The Texas House Democrats who are breaking quorum to block their Republican colleagues from advancing voting restrictions will meet with Bill and Hillary Clinton and voting rights advocate Stacey Abrams on Thursday, state legislators said.
Members of the Texas House Democratic Caucus will meet with Abrams at 10 a.m. and the Clintons at 11 a.m. Both meetings will take place virtually, over Zoom.
More than 50 members of the Texas House are in Washington this month, waiting out the clock on a special legislative session to block Republicans from enacting sweeping changes to elections in the state. Through meetings with members of Congress and a steady stream of media events, the legislators have used their time in the capital to plead for federal voting legislation.
At a House Oversight Committee hearing Thursday, three of the state lawmakers said the legislation in their state would disproportionately affect people of color.
Texas Rep. Senfronia Thompson spoke of a personal history of voter suppression in Texas, saying her grandparents had to save “pennies and nickels” to pay a poll tax. Thompson herself had to pay a poll tax the first time she voted, she said.
“I’m hoping that I don't have to keep fighting this fight, that my grandchildren — my grandchildren's children — will not have to keep repeating these struggles,” she said.
Thompson responded to Republican members of the panel, who suggested, sometimes forcefully, that the state representatives should be back at the special session in Texas — with Rep. Scott Franklin of Florida later calling them "a bunch of spoiled cowards."
“You’re damn right I left Texas, and I’m glad I did,” Thompson said, adding, “People who I represent have a right to be able to vote unabridged, just like all of you.”
In interviews, the state Democrats said the meetings with the former president, the 2016 Democratic nominee and Abrams come at a critical time. After more than two weeks of frenzied activity — and a number of breakthrough Covid cases — lobbying efforts on Capitol Hill slowed this week as the Senate turned its attention to working out a bipartisan infrastructure deal. Some members have also said they are frustrated that they haven't yet been able to secure a meeting with President Joe Biden.
"This is the kind of the stretch of the calendar when you start missing your family the most, you've been away from your job now for a couple weeks, things are starting to mount up," said Texas Rep. Trey Martinez Fischer, one of six of the fully vaccinated Texas Democrats recovering from Covid-19. "To me, it just sort of reaffirms that this fight is a fight worth having."
Democrats said that they will ask the Clintons to lend their political capital to their effort and that they will seek strategic advice from all three about how to push forward on federal voting legislation, which remains stalled in the Senate despite the state legislators' efforts to sway support.
Republicans have consistently opposed such proposals, and legislation needs 60 votes to advance. The Senate is divided 50-50 between Republicans and Democrats, with Vice President Kamala Harris as the tiebreaking vote. A number of Democrats, Sens. Joe Manchin of West Virginia and Kyrsten Sinema of Arizona among the most vocal of them, have said they won't change Senate rules to eliminate the filibuster to pass voting legislation.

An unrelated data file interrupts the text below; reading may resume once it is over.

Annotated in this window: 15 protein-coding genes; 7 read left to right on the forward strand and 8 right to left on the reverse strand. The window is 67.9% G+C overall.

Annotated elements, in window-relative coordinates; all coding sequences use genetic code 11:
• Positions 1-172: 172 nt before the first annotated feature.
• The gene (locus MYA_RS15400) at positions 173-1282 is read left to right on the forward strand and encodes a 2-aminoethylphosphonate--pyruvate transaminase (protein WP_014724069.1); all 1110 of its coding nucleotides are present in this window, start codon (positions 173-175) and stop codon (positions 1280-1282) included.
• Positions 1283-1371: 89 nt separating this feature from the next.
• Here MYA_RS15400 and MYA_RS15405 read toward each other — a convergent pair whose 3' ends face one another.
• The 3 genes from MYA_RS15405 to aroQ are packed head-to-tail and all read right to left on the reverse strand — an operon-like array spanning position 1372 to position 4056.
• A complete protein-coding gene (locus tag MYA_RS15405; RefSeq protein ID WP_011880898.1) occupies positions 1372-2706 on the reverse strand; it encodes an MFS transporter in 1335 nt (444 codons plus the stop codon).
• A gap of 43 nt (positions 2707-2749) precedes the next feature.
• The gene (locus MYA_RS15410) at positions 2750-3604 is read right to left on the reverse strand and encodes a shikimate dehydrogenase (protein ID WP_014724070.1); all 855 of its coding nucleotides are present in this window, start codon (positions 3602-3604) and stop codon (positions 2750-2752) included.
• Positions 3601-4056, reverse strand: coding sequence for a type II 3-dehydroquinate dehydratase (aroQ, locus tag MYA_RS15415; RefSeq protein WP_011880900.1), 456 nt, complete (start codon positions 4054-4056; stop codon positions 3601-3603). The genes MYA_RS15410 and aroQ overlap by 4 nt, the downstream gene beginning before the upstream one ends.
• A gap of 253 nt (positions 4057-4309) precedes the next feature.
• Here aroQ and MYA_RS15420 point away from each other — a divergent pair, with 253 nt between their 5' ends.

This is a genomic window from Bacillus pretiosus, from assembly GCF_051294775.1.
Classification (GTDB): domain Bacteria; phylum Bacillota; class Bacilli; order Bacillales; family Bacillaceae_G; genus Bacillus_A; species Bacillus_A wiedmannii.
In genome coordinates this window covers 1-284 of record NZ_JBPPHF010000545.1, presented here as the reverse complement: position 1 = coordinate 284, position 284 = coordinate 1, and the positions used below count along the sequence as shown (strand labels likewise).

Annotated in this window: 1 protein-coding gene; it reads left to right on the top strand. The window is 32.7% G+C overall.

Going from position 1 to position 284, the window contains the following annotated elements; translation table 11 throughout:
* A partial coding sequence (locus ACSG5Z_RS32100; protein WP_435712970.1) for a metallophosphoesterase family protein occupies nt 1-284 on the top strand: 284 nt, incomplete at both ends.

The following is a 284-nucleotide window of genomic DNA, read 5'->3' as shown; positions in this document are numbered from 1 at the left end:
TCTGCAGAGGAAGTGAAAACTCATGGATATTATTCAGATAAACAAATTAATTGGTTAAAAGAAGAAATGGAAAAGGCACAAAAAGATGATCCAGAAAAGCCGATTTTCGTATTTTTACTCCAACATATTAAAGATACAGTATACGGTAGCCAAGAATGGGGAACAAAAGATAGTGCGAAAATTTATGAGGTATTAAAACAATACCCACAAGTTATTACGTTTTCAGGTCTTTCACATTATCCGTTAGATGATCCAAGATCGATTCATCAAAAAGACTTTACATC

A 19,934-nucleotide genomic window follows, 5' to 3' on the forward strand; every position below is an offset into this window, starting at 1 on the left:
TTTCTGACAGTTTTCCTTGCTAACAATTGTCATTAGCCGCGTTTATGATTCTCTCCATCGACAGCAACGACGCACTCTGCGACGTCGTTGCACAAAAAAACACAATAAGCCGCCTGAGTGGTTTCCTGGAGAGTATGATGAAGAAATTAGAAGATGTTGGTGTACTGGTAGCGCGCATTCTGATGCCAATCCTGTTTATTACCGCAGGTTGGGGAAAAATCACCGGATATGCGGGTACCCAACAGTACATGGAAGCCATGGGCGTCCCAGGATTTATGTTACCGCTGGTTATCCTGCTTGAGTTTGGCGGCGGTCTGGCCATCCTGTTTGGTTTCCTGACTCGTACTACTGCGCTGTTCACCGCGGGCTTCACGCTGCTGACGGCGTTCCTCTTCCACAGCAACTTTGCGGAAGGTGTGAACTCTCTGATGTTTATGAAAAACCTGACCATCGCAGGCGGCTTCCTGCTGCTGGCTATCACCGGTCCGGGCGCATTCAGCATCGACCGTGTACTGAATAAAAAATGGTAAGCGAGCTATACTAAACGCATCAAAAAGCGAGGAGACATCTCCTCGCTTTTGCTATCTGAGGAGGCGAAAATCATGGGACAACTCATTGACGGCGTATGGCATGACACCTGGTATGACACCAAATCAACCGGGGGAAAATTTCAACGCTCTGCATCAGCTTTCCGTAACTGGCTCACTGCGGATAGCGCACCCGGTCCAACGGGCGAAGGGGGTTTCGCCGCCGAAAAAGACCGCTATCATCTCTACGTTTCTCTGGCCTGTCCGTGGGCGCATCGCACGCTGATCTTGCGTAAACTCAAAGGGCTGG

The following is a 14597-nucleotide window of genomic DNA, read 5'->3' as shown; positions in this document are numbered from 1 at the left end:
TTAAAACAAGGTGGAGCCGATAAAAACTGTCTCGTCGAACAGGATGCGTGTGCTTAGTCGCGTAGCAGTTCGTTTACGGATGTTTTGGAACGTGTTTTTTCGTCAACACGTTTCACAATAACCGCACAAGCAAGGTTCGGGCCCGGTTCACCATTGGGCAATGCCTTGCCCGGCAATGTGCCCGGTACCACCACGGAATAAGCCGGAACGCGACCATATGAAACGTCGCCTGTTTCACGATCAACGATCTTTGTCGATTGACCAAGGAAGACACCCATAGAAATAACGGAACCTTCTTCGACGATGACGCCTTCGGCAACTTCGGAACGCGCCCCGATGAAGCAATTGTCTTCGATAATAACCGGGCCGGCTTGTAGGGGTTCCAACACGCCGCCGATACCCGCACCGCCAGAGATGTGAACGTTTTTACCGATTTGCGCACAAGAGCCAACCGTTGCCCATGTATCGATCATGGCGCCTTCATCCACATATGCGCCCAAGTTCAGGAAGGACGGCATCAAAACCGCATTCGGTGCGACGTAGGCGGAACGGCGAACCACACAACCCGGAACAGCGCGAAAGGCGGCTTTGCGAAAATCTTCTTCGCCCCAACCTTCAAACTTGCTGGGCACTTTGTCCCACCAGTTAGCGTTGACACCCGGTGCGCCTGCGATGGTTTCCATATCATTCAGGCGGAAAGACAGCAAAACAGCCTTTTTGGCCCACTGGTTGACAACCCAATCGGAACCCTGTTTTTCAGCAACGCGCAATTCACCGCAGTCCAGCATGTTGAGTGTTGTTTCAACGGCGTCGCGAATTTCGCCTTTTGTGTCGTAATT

"They both have so much wise counsel that they can provide for us. We're hoping they can use their influence, as well," state Rep. Ron Reynolds said of the Clintons. "We're going to ask them, if they haven't already, if they would personally call Sen. Sinema and Sen. Manchin."
Legislators said they were optimistic that they could keep the pressure on senators to act. The Washington Post reported Wednesday that Democratic senators were working on revised voting legislation. Last month, Republicans blocked consideration of an amended version of the For the People Act, an expansive wish list of progressive priorities, such as requiring mail-in voting and 15 days of early voting. The legislation would impose new limits on financing campaigns and require presidential nominees to release their tax returns.
Manchin has put forth a compromise version that he has said he can support.
The former secretary of state applauded the Texas Democrats' work in statements to NBC News.
“The fight to protect our voting rights is the fight to protect our democracy, so we stand with them and applaud their ongoing efforts to ensure our citizens have access to the ballot box," Hillary Clinton said.
Former President Clinton stressed the Democrats' national impact.
"What Texas Democrats are standing up against goes far beyond their own state — it is part of a much wider effort by Republicans nationwide to make it harder to cast a vote and have it counted, because they know they can’t win when the electorate matches America in its full diversity," he said. "Hillary and I are inspired by the Texas Democrats and hope they will keep making what our dear friend John Lewis called 'good trouble.'”
Abrams, founder of voting rights group Fair Fight, told the Democrats in a statement that "Georgians stand with you, because what you’re doing is bigger than just Texas. You are fighting for all of us across the South and across the country. Keep on fighting, and keep standing strong.”